Elizabeth has always been a caregiver. “I like to take care of people,” she says. “My mom was a nurse.”
Almost six years ago, she met the love of her life. Elizabeth and her fiancé, James, lived in a tent together. “He loved his scratch-off lottery tickets,” she laughs. “He loved to fish. We could almost finish each other’s sentences.”
James was 28 years older than Elizabeth, with a beard that made him look like Santa Claus. He did all of the cooking, using a two-burner camping stove, and Elizabeth would offer him tips she’d picked up from watching her favorite channel, the Food Network. Evenings often included competing against each other at Jeopardy. They had pots and pans, and even a mattress. “For being homeless, we were doing pretty good,” she says.
But James was fighting lung and bladder issues, and he was hospitalized early this year. When he passed away on March 7, Elizabeth was holding his hand. Roof Above’s outreach team had been working for months to find housing for the couple, and Elizabeth recently moved into Moore Place, Roof Above’s permanent supportive housing facility.
She’s now living on her own for the very first time while coping with grief and dealing with her own medical issues. At age 43, she says, “It’s time to take care of myself.” Having her own kitchenette makes it easier to follow the low-sodium diet her doctor recommends, while a bathroom of her own is a huge help in tolerating the side effects of the medications she takes.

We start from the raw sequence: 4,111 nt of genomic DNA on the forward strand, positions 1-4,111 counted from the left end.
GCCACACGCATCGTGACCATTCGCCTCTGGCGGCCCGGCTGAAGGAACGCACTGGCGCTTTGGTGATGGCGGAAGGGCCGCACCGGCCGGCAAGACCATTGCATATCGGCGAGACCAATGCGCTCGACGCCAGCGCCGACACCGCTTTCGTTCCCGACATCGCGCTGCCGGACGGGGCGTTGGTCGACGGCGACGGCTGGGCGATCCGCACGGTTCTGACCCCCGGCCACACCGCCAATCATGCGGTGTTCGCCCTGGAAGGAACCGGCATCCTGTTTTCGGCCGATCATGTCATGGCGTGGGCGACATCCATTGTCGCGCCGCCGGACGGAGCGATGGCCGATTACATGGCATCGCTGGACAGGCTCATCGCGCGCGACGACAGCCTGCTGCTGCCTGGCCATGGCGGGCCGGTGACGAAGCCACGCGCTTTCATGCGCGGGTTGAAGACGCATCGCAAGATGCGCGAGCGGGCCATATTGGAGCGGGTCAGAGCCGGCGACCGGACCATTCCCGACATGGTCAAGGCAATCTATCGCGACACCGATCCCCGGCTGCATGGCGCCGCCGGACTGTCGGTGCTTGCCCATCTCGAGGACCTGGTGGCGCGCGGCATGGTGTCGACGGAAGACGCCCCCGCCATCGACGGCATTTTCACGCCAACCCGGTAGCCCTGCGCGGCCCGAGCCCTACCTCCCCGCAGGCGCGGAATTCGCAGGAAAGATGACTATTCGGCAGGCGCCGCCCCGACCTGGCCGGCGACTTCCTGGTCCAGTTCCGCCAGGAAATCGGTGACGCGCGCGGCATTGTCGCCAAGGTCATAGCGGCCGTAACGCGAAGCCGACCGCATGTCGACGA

Elizabeth says she always had a steady job until about eight years ago. She earned management responsibilities in the retail industry and spent years waitressing. Her journey into homelessness began in 2016 with the death of her mother. Elizabeth admits she “kinda lost my way,” but she says it’s been hard to experience the judgment some people have toward individuals experiencing homelessness. “Don’t look down on us. Don’t judge a book by its cover. You don’t know everybody’s story,” she says. “Most people could be a paycheck away from homelessness.”
She’s grateful for those who do try to lend a helping hand. “It’s very heartwarming to know that there are people out there that do care. And I really, really appreciate it.”